In Rail Hazmat Crashes, Small Town Firefighters Can Be Vulnerable

"More than 90 million tons of hazardous materials are transported on American railroads a year. The trains rumble by towns at all hours, blaring their horns. Chemicals potent enough to kill people or lead to cancer can be sloshing around inside.

Accidents that result in the release of hazardous materials are rare, but when trains do crash, the consequences can be serious. Most of the recent ones that caused evacuations have happened near small communities, NPR found. Local firefighters who respond are uniquely vulnerable to the effects. But across the country, they are often under-prepared to handle the chemicals when they come off the tracks.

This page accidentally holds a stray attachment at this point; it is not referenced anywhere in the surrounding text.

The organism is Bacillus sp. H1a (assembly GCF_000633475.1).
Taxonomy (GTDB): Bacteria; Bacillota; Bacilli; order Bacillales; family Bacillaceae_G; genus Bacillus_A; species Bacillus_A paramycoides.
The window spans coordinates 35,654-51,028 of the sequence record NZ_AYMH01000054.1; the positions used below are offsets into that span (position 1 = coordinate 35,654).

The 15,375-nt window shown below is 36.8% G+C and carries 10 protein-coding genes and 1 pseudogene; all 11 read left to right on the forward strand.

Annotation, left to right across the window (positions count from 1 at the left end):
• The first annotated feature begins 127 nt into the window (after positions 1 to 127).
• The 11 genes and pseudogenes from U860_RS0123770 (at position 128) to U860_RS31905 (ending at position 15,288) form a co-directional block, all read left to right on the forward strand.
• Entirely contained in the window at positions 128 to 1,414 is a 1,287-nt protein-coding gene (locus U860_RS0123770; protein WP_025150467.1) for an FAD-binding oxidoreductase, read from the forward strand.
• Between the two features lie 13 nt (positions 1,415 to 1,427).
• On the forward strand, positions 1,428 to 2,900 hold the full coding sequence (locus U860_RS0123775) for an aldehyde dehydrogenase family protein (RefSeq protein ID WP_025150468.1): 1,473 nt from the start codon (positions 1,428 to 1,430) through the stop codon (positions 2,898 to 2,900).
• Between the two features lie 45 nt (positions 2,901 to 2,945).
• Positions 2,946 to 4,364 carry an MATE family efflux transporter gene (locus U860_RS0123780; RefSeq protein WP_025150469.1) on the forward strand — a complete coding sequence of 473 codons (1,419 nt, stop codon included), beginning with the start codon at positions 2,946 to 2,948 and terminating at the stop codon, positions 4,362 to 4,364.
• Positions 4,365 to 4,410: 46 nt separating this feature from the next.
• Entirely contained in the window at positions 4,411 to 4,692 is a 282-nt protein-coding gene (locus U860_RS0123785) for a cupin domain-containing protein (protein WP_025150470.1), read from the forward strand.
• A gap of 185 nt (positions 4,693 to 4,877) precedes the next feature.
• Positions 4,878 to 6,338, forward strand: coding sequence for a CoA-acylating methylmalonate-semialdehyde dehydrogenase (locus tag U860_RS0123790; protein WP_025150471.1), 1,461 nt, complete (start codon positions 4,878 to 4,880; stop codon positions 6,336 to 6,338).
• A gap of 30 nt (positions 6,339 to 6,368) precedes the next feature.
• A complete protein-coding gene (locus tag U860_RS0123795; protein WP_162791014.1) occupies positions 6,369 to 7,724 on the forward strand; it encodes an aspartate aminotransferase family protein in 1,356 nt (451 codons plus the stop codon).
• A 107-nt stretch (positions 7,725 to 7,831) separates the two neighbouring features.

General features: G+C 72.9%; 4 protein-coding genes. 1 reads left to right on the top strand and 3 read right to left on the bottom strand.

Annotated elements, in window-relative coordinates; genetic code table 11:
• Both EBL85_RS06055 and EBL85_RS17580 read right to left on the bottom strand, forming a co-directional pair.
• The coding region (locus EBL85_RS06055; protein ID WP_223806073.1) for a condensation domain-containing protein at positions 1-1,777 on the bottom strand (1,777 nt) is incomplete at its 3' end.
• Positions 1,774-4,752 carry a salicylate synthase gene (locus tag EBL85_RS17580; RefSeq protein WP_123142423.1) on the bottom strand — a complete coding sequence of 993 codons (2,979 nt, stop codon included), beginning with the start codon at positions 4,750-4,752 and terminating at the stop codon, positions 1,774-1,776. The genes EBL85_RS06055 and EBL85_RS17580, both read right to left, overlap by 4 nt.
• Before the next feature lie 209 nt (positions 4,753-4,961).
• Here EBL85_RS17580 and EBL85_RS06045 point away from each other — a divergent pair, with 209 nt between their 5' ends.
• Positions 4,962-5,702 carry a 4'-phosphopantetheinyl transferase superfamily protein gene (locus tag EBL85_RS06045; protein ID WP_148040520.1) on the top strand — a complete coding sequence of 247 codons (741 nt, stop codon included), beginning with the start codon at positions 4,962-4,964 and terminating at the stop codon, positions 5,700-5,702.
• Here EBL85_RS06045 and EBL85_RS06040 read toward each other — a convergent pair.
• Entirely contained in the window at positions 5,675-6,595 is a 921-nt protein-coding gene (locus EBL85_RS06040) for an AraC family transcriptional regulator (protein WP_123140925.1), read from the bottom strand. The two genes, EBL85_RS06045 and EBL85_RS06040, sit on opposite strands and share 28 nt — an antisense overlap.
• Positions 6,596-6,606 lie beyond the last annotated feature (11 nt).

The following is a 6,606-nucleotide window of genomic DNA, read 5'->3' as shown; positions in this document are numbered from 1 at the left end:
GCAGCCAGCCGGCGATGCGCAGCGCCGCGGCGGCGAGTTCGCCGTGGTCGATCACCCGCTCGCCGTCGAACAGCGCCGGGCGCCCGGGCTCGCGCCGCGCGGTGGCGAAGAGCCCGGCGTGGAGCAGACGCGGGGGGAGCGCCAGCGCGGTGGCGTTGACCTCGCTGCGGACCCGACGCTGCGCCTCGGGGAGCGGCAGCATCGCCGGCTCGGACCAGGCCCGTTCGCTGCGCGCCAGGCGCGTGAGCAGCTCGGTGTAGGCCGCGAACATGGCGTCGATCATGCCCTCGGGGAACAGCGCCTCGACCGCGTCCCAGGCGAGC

It happened in East Palestine, Ohio, on Feb. 3. At least 1.1 million pounds of carcinogens were emitted, a federal lawsuit has alleged, after 11 cars with hazardous materials derailed and caught fire. Hundreds of the village's approximately 4,700 residents fled their homes as the East Palestine Fire Department did its best to respond to the scene. The department employs just one full-time firefighter – the rest are volunteers. It took more than six hours after the initial derailment for firefighters trained in flammable liquid emergencies to arrive from nearby East Liverpool."

Chiara Eisner and Nick McMillan report for NPR March 10, 2023.

Source: NPR, 03/14/2023